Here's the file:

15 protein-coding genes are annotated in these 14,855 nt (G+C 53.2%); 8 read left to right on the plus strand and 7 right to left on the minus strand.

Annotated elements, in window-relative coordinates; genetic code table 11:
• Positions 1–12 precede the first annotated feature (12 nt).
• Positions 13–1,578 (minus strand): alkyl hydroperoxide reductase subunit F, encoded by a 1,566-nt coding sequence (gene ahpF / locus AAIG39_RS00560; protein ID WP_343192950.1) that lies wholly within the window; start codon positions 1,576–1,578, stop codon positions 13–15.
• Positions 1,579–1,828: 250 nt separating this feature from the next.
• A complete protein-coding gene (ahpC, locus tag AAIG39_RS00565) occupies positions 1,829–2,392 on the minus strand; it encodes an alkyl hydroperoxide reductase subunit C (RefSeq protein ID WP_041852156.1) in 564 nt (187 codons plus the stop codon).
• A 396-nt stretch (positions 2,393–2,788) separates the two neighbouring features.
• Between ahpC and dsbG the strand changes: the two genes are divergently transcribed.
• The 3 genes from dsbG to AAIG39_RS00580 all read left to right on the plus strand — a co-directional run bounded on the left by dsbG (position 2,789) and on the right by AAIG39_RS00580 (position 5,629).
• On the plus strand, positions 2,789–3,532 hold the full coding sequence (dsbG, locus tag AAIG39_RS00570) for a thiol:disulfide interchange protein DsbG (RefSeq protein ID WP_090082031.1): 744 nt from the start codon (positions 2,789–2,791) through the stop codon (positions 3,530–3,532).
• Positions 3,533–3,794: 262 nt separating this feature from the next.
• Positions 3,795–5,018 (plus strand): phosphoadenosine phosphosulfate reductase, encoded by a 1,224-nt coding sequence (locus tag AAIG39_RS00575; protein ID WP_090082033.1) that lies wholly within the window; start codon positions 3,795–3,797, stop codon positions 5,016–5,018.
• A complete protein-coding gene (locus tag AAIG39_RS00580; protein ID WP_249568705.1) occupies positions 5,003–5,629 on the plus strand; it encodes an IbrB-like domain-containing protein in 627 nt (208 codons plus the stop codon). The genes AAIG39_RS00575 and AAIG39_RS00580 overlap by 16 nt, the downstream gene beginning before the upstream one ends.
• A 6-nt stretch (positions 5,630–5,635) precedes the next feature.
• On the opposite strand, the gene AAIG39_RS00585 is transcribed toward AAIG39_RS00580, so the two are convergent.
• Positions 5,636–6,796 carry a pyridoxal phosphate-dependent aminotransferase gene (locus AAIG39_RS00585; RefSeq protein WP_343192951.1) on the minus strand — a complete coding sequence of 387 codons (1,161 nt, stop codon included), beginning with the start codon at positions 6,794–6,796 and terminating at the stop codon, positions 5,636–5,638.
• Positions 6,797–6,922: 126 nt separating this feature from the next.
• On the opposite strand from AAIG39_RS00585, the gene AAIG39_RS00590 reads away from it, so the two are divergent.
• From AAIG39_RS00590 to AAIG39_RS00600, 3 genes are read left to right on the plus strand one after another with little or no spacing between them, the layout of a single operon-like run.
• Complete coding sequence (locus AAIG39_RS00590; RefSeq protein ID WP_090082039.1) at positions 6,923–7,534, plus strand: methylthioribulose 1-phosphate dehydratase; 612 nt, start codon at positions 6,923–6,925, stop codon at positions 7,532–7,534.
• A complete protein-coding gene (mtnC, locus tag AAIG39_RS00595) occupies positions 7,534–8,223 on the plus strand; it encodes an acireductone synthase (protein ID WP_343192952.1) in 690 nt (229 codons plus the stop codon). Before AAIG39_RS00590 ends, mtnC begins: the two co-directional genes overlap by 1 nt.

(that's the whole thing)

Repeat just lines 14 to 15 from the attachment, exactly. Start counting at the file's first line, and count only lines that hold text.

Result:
• A 6-nt stretch (positions 5,630–5,635) precedes the next feature.
• On the opposite strand, the gene AAIG39_RS00585 is transcribed toward AAIG39_RS00580, so the two are convergent.